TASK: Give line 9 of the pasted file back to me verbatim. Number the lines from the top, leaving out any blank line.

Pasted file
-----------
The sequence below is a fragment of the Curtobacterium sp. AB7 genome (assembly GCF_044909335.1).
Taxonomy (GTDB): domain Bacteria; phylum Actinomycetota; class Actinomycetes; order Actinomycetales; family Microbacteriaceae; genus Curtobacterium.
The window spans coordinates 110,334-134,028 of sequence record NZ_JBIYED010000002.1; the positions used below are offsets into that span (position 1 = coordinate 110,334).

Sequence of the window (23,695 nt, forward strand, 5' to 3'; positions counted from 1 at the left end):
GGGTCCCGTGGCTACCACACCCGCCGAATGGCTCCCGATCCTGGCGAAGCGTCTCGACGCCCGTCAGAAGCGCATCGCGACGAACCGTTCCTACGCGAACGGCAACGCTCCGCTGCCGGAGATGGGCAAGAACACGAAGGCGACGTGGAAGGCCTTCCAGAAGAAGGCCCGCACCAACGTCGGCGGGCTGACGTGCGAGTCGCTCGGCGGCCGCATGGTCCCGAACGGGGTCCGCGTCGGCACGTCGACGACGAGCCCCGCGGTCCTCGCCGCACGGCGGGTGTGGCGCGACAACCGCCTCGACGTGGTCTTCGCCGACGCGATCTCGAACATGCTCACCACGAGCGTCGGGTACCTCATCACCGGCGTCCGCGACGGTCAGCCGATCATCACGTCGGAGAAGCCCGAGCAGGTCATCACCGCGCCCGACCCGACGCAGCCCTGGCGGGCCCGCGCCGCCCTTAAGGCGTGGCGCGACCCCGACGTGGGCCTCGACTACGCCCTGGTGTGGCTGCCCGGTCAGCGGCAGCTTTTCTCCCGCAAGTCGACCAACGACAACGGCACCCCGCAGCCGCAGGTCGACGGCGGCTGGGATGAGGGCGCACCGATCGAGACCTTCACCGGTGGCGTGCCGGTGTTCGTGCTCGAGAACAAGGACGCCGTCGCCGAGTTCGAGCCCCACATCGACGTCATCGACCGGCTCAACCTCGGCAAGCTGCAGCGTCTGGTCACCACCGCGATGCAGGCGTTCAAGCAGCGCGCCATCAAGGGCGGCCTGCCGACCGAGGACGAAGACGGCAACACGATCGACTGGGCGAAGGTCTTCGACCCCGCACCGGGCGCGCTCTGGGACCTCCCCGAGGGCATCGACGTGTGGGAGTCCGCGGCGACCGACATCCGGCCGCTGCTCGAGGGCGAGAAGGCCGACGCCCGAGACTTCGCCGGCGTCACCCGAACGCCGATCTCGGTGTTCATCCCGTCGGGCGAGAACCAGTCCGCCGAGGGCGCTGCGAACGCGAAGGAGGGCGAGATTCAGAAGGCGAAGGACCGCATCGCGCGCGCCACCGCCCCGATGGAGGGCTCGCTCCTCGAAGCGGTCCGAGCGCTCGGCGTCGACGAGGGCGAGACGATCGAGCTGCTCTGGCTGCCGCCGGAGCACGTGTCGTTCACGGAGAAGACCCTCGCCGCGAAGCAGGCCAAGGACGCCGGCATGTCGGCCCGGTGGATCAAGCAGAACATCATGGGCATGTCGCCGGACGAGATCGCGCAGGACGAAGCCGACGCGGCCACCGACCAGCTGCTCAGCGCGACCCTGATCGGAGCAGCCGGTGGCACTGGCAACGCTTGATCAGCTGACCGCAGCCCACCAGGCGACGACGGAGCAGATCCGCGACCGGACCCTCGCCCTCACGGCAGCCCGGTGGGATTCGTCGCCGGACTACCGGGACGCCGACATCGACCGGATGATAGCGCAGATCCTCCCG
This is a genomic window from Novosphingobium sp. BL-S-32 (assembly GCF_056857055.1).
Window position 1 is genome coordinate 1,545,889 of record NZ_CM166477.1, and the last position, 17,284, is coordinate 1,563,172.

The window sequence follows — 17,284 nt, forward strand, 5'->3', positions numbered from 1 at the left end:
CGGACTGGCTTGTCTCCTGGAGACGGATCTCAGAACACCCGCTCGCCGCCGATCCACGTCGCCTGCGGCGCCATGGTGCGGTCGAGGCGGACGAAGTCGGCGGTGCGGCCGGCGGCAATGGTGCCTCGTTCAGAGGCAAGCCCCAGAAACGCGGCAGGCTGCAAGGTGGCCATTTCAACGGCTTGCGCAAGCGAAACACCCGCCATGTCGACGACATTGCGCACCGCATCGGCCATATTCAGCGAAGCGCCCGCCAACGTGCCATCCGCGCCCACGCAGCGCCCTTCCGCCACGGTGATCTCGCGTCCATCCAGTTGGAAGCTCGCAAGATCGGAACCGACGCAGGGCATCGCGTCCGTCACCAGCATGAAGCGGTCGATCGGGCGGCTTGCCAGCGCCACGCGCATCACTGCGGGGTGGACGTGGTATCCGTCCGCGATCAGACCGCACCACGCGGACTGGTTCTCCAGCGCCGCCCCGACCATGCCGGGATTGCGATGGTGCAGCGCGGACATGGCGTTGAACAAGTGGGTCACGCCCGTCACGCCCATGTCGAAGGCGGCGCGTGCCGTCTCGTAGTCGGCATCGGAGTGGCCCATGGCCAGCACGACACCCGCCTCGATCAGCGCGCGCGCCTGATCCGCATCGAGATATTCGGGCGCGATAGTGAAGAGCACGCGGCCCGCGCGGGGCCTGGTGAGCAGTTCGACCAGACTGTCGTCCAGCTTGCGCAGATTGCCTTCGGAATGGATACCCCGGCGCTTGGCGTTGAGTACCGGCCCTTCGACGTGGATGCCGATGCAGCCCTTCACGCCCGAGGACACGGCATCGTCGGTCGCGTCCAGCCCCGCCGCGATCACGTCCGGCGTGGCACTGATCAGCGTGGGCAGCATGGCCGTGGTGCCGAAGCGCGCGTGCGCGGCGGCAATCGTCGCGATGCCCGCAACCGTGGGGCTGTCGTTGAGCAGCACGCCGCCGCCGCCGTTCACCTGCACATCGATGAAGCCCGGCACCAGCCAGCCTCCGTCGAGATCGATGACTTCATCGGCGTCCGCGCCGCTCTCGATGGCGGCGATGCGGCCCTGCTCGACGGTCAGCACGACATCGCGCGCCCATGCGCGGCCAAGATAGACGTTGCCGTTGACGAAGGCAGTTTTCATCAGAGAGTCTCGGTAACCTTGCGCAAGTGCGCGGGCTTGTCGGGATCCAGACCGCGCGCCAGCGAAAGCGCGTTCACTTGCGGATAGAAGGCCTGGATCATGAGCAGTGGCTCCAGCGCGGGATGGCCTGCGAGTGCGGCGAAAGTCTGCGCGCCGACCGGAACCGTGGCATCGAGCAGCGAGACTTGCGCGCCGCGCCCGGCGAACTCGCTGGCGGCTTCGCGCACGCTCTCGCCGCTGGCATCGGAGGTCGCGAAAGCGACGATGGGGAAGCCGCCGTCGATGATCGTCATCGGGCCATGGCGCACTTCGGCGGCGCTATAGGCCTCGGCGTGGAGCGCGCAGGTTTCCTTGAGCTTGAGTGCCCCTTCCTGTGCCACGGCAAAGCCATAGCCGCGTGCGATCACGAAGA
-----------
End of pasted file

CGGACTGGCTTGTCTCCTGGAGACGGATCTCAGAACACCCGCTCGCCGCCGATCCACGTCGCCTGCGGCGCCATGGTGCGGTCGAGGCGGACGAAGTCGGCGGTGCGGCCGGCGGCAATGGTGCCTCGTTCAGAGGCAAGCCCCAGAAACGCGGCAGGCTGCAAGGTGGCCATTTCAACGGCTTGCGCAAGCGAAACACCCGCCATGTCGACGACATTGCGCACCGCATCGGCCATATTCAGCGAAGCGCCCGCCAACGTGCCATCCGCGCCCACGCAGCGCCCTTCCGCCACGGTGATCTCGCGTCCATCCAGTTGGAAGCTCGCAAGATCGGAACCGACGCAGGGCATCGCGTCCGTCACCAGCATGAAGCGGTCGATCGGGCGGCTTGCCAGCGCCACGCGCATCACTGCGGGGTGGACGTGGTATCCGTCCGCGATCAGACCGCACCACGCGGACTGGTTCTCCAGCGCCGCCCCGACCATGCCGGGATTGCGATGGTGCAGCGCGGACATGGCGTTGAACAAGTGGGTCACGCCCGTCACGCCCATGTCGAAGGCGGCGCGTGCCGTCTCGTAGTCGGCATCGGAGTGGCCCATGGCCAGCACGACACCCGCCTCGATCAGCGCGCGCGCCTGATCCGCATCGAGATATTCGGGCGCGATAGTGAAGAGCACGCGGCCCGCGCGGGGCCTGGTGAGCAGTTCGACCAGACTGTCGTCCAGCTTGCGCAGATTGCCTTCGGAATGGATACCCCGGCGCTTGGCGTTGAGTACCGGCCCTTCGACGTGGATGCCGATGCAGCCCTTCACGCCCGAGGACACGGCATCGTCGGTCGCGTCCAGCCCCGCCGCGATCACGTCCGGCGTGGCACTGATCAGCGTGGGCAGCATGGCCGTGGTGCCGAAGCGCGCGTGCGCGGCGGCAATCGTCGCGATGCCCGCAACCGTGGGGCTGTCGTTGAGCAGCACGCCGCCGCCGCCGTTCACCTGCACATCGATGAAGCCCGGCACCAGCCAGCCTCCGTCGAGATCGATGACTTCATCGGCGTCCGCGCCGCTCTCGATGGCGGCGATGCGGCCCTGCTCGACGGTCAGCACGACATCGCGCGCCCATGCGCGGCCAAGATAGACGTTGCCGTTGACGAAGGCAGTTTTCATCAGAGAGTCTCGGTAACCTTGCGCAAGTGCGCGGGCTTGTCGGGATCCAGACCGCGCGCCAGCGAAAGCGCGTTCACTTGCGGATAGAAGGCCTGGATCATGAGCAGTGGCTCCAGCGCGGGATGGCCTGCGAGTGCGGCGAAAGTCTGCGCGCCGACCGGAACCGTGGCATCGAGCAGCGAGACTTGCGCGCCGCGCCCGGCGAACTCGCTGGCGGCTTCGCGCACGCTCTCGCCGCTGGCATCGGAGGTCGCGAAAGCGACGATGGGGAAGCCGCCGTCGATGATCGTCATCGGGCCATGGCGCACTTCGGCGGCGCTATAGGCCTCGGCGTGGAGCGCGCAGGTTTCCTTGAGCTTGAGTGCCCCTTCCTGTGCCACGGCAAAGCCATAGCCGCGTGCGATCACGAAGA